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History - Honours - Professionals - Roy Gilchrist - Frank Tyson - Basil D'Oliveira

Hedley Verity

1905-1943

The Man With No Breaking Point

Most probably the greatest player to represent Middleton, the story of Hedley Verity is one of highs and lows - culminating a great sadness. Following in the footsteps of the great left arm Yorkshire tradition of Peel and Rhodes, Verity was one of the most skilful bowlers in the games history. Indeed, Sir Donald Bradman regarded him as England’s best ever spinner adding “His physique, run up were co-ordinated in a perfect delivery position with a superb command of length and direction”. Indeed, it was Verity who dismissed the Don more than any other bowler in Test Match Cricket. Similar superlatives were accorded on Verity by Hutton, Hammond and Compton - all the dominant batsmen of the era.

Verity struggled as a young man to break into a strong Yorkshire side, mainly because the great Wilfred Rhodes was the prime spinner and was keeping Verity out. So, in order to gain experience he was signed as Middleton Professional in 1928. After 3 successful seasons at Towncroft, which included the Wood Cup, Verity finally got his chance with Yorkshire. It was worth the wait as he took wickets-a-plenty, quickly erasing the glorious memory of the retired Rhodes. From 1935 to 1937 he exceeded 200 wickets in a season, bowling Yorkshire to Championship Victory. He twice took all 10 wickets in an innings, including a world record 10 for 10 against Nottinghamshire at Headingley. Even in his last match, he took 7 for 9 against Sussex at Hove in 1939.

Verity got his chance, after years of practice and graft, of playing for England in the 1931 Test at the Oval. In 1934, he bowled England to their only victory against Australia at Lords in the 20th Century taking a remarkable 15 for 105 (14 in one day) including the wicket of Bradman twice. It was reported that Verity loved bowling on a batsman’s pitch, as he saw it more as a challenge than a spinner’s paradise. Verity continued to play for England up until the last Test before the Second World War. His Test figures stand at a remarkable 144 wickets at an average of just 24 - unbelievable for a slow-left arm spinner. In all First class Cricket he took 1956 wickets at an amazing average of 14.90.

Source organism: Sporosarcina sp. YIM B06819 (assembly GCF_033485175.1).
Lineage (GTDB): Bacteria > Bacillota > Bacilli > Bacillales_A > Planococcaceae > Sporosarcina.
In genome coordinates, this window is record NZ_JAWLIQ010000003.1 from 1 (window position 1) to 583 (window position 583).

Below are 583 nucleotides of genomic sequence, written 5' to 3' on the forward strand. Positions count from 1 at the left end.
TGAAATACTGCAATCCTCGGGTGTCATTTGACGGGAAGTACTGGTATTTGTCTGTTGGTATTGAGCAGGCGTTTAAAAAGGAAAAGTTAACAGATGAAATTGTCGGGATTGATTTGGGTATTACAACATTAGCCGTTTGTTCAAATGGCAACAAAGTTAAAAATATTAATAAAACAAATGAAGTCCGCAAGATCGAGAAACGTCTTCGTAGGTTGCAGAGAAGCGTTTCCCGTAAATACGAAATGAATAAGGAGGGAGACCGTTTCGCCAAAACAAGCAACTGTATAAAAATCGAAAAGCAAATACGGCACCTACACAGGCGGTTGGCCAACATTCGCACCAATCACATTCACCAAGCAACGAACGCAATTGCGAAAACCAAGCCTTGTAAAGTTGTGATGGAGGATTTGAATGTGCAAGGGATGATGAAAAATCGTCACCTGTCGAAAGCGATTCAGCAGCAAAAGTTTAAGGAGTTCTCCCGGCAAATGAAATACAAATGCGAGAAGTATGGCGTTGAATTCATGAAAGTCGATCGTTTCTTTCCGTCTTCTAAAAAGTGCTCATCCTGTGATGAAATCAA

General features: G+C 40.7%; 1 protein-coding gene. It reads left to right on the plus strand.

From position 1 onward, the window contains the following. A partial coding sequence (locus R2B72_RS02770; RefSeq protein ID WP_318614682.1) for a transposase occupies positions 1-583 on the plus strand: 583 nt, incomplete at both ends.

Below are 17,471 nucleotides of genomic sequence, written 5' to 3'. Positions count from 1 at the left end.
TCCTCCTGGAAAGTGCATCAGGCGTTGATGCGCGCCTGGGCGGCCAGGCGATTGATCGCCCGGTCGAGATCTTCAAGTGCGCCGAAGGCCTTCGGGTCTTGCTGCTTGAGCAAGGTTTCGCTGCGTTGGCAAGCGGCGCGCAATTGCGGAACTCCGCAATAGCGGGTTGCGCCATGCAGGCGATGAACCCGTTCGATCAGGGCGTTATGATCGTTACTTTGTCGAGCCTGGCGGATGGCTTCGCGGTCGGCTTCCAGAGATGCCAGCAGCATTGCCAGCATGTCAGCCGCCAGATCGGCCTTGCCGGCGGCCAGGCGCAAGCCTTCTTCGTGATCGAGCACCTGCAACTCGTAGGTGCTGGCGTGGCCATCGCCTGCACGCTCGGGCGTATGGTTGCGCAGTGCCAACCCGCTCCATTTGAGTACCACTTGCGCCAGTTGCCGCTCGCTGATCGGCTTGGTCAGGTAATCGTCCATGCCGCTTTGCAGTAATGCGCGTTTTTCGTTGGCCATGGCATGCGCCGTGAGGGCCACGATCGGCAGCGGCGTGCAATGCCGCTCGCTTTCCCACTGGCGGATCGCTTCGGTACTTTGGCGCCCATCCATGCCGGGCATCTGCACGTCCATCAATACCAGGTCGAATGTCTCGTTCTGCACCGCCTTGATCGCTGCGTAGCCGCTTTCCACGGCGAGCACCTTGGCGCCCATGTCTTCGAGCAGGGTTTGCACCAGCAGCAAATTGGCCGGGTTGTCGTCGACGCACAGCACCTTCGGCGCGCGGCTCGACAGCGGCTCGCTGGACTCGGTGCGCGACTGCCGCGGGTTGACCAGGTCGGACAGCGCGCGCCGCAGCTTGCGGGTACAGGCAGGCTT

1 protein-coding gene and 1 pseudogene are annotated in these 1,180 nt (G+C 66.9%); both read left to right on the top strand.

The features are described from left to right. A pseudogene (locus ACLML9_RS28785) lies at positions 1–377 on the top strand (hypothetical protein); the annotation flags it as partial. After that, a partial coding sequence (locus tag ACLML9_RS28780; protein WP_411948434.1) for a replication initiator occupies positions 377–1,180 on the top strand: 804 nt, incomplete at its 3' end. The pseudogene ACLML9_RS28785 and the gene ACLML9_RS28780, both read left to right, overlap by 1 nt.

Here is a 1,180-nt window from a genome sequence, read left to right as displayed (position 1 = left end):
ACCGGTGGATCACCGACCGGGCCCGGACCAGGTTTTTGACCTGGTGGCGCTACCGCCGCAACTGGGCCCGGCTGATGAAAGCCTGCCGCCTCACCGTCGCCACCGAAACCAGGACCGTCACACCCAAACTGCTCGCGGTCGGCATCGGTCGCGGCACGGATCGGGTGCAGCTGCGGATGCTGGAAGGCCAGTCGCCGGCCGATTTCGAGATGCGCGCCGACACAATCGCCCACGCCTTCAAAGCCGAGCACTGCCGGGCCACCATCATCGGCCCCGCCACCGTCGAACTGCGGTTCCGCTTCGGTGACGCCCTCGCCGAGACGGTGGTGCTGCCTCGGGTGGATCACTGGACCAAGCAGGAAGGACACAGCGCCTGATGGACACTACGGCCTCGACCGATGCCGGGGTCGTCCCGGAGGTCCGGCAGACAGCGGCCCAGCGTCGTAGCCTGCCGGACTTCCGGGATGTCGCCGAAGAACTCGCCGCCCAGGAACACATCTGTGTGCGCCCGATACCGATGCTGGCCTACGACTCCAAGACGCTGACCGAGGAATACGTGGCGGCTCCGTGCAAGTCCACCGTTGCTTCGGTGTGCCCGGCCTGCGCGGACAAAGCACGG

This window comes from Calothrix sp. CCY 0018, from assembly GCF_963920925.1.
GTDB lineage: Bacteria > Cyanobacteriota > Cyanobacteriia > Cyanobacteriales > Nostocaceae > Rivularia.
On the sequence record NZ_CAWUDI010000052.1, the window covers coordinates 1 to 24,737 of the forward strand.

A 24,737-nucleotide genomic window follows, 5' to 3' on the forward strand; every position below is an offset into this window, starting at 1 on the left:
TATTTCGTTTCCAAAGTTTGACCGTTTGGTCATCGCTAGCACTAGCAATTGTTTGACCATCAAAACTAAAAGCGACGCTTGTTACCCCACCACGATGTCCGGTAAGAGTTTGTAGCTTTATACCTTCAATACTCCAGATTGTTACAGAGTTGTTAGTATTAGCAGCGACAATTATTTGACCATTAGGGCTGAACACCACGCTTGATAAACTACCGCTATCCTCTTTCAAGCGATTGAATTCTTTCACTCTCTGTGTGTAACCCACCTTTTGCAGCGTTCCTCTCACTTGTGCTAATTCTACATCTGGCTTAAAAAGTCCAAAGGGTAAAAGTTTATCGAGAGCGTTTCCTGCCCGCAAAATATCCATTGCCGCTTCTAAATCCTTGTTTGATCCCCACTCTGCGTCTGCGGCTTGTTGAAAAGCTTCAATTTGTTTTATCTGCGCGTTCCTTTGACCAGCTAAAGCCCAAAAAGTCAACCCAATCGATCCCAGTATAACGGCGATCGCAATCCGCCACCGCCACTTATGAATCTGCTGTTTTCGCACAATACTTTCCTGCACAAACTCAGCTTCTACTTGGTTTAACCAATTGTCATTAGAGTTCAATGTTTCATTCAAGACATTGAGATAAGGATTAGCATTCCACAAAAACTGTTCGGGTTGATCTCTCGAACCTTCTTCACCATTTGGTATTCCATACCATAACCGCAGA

Verity was also a useful lower order batsman, averaging nearly 21 in Test Cricket, scoring 3 fifties. At Adelaide during the 1936/37 Ashes series he was promoted to opening the batting when no openers were available. He repaid the faith given to him by holding on, enabling England to get off to a good start in the Test. Verity was also an outstanding backwards point fielder, and apparently caught anything off his own bowling.

When the Werchmacht marched into Poland in September 1939, all Professional Cricket was halted, so Verity joined the Green Howards hoping to do his bit for King and Country. He rose to the rank of Captain and was involved in Montgomery’s Eight Army attack on Sicily in 1943. One of his companies’ objectives was a ridge with strong points and pillboxes. Behind a creeping barrage Verity led his company forward 700 yards. When the barrage ceased, they went on another 300 yards and neared the ridge, in darkness. As the men advanced, through corn two feet high, tracer-bullets swept into them. Then they wriggled through the corn, Verity encouraging them with "Keep going, keep going." The moon was at their back, and the enemy used mortar-fire, Very lights and fire-bombs, setting the corn alight. The strongest point appeared to be a farm-house, to the left of the ridge; so Verity sent one platoon round to take the farm-house, while the other gave covering fire. The enemy fire increased, and, as they crept forward, Verity was hit in the chest. "Keep going," he said, "and get them out of that farm-house." When it was decided to withdraw, they last saw Verity lying on the ground, in front of the burning corn, his head supported by his batman. It was later reported he was captured by the Italians and died on 31st July 1943 in a POW camp in Italy itself.

It was statement to the man himself that he told his men to keep going, and proof that this man had ‘no breaking point’ - he was neither beaten nor afraid and persisted to the end. The story of Hedley Verity is one that proves Cricket is only a game and occasionally, there are more important things to comprehend. 



Last Updated ( Wednesday, 12 April 2017 )
 
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Middleton C.C. currently have three senior teams competing in the Penine Cricket League, and five junior teams.

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